A study was carried out in order to determine the effect of vitamins (biotin, thiamine, pantotheniic acid and pyridoxal) and micronutrient (zinc, boron, manganese and iron) deficiencies on higher alcohol production during alcoholic fermentation with the industrially used yeast Saccharomyces cerevisiae M-300-A. Zinc deficiency induced a reduction on the levels of isobutyl and isoamyl alcohols. An increase on isobutyl alcohol (fivefold) and a reduction of isoamyl alcohol (two fold) and n-propyl alcohol (three fold) contents resulted from pantotheiiic acid deficiency, whereas pyridoxal deficiency caused an increase on the levels of isobutyl and isoamyl alcohols. Biotin was not essential for the growth of this strain. 

Now Ray Daniels on using RO and distilled water out your water worries
by Ray Daniels
On a higher level, "pure water" can mean "nothing but water." This is tricky since every natural water source -- and virtually all the water we drink -- contains small quantities of dissolved minerals. This includes things like calcium, magnesium, sulfur and chloride. These elements give water its hardness and even very soft water will have some mineral content. To get water that has no mineral content requires some form of serious treatment such as distillation or reverse osmosis.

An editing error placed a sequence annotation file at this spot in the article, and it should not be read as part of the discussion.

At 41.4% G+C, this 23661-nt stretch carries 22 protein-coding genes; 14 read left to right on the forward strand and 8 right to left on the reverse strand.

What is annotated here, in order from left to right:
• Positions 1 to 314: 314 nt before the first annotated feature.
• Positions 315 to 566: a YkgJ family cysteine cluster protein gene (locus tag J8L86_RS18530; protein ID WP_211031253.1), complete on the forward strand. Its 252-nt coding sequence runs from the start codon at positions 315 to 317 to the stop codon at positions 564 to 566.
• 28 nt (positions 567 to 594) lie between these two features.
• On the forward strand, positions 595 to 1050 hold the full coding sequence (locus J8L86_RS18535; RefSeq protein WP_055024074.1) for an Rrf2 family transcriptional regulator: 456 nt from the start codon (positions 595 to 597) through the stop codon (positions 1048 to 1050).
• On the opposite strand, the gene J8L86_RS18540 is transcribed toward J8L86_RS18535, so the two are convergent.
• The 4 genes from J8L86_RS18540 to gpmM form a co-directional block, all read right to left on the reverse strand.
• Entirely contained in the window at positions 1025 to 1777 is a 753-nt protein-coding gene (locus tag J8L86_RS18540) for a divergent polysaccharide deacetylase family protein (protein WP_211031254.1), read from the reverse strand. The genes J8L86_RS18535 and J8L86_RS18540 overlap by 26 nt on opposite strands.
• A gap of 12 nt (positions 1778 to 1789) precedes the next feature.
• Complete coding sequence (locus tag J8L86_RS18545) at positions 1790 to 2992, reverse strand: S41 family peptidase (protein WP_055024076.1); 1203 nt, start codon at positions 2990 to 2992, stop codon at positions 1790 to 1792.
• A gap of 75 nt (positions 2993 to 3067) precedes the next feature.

It turns out that using "nothing but water" (e.g. distilled water) for making beer doesn't work very well. During both mashing and fermentation, beer requires the natural minerals found in water. Without these minerals, the enzymes that drive the chemical reactions of brewing won't function properly.


General Homebrew Discussion / Re: What makes a Bock, a Bock?
« on: November 11, 2009, 12:23:17 PM »
Kevin in my club performed a similar experiment with slightly different results.  He brewed several different beers using a decocted and substituted recipe.  one style showed a decided preference toward the decocted beer. One style showed the substituted recipe had a decided preference.  Feeling was that one of the intangible brewing variables hit each one of those.

Of the rest, split down the middle as to preference with half prefering the decocted beer and half the substituted beer.

Yeast and Fermentation / Re: Rousing Yeast
« on: November 11, 2009, 11:53:51 AM »
But why bother rousing yeast if the fermentation is chugging along, unless you've selected
a strain that's unattentuative and a great flocculater?
Usually there's enough yeast in suspension to keep things going to finish.
When you are brewing really big beers, they all are